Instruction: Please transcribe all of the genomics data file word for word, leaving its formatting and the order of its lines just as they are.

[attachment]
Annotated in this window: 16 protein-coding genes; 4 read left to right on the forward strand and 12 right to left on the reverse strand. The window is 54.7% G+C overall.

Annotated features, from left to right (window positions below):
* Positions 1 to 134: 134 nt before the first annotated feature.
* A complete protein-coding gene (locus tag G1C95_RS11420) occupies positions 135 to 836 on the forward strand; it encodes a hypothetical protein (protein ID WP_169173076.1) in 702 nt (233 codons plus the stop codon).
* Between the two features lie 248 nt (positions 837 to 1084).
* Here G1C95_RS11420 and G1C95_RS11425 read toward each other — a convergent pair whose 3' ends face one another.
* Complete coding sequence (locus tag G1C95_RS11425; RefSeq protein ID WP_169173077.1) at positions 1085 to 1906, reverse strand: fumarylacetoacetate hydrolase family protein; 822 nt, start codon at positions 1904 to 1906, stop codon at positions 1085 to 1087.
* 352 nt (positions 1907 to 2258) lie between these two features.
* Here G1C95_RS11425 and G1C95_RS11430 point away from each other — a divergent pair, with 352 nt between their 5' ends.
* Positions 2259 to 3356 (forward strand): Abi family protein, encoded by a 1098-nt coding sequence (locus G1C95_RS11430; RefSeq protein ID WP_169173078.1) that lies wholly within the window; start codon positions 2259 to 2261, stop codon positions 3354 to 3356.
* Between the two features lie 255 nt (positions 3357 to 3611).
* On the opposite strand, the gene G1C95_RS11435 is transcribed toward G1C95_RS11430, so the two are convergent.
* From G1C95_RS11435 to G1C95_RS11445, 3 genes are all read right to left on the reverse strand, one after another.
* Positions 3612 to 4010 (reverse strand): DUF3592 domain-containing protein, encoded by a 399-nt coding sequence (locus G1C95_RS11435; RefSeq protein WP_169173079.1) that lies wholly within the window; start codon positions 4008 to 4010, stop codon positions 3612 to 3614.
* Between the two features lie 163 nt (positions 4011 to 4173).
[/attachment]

Annotated in this window: 16 protein-coding genes; 4 read left to right on the forward strand and 12 right to left on the reverse strand. The window is 54.7% G+C overall.

Annotated features, from left to right (window positions below):
* Positions 1 to 134: 134 nt before the first annotated feature.
* A complete protein-coding gene (locus tag G1C95_RS11420) occupies positions 135 to 836 on the forward strand; it encodes a hypothetical protein (protein ID WP_169173076.1) in 702 nt (233 codons plus the stop codon).
* Between the two features lie 248 nt (positions 837 to 1084).
* Here G1C95_RS11420 and G1C95_RS11425 read toward each other — a convergent pair whose 3' ends face one another.
* Complete coding sequence (locus tag G1C95_RS11425; RefSeq protein ID WP_169173077.1) at positions 1085 to 1906, reverse strand: fumarylacetoacetate hydrolase family protein; 822 nt, start codon at positions 1904 to 1906, stop codon at positions 1085 to 1087.
* 352 nt (positions 1907 to 2258) lie between these two features.
* Here G1C95_RS11425 and G1C95_RS11430 point away from each other — a divergent pair, with 352 nt between their 5' ends.
* Positions 2259 to 3356 (forward strand): Abi family protein, encoded by a 1098-nt coding sequence (locus G1C95_RS11430; RefSeq protein ID WP_169173078.1) that lies wholly within the window; start codon positions 2259 to 2261, stop codon positions 3354 to 3356.
* Between the two features lie 255 nt (positions 3357 to 3611).
* On the opposite strand, the gene G1C95_RS11435 is transcribed toward G1C95_RS11430, so the two are convergent.
* From G1C95_RS11435 to G1C95_RS11445, 3 genes are all read right to left on the reverse strand, one after another.
* Positions 3612 to 4010 (reverse strand): DUF3592 domain-containing protein, encoded by a 399-nt coding sequence (locus G1C95_RS11435; RefSeq protein WP_169173079.1) that lies wholly within the window; start codon positions 4008 to 4010, stop codon positions 3612 to 3614.
* Between the two features lie 163 nt (positions 4011 to 4173).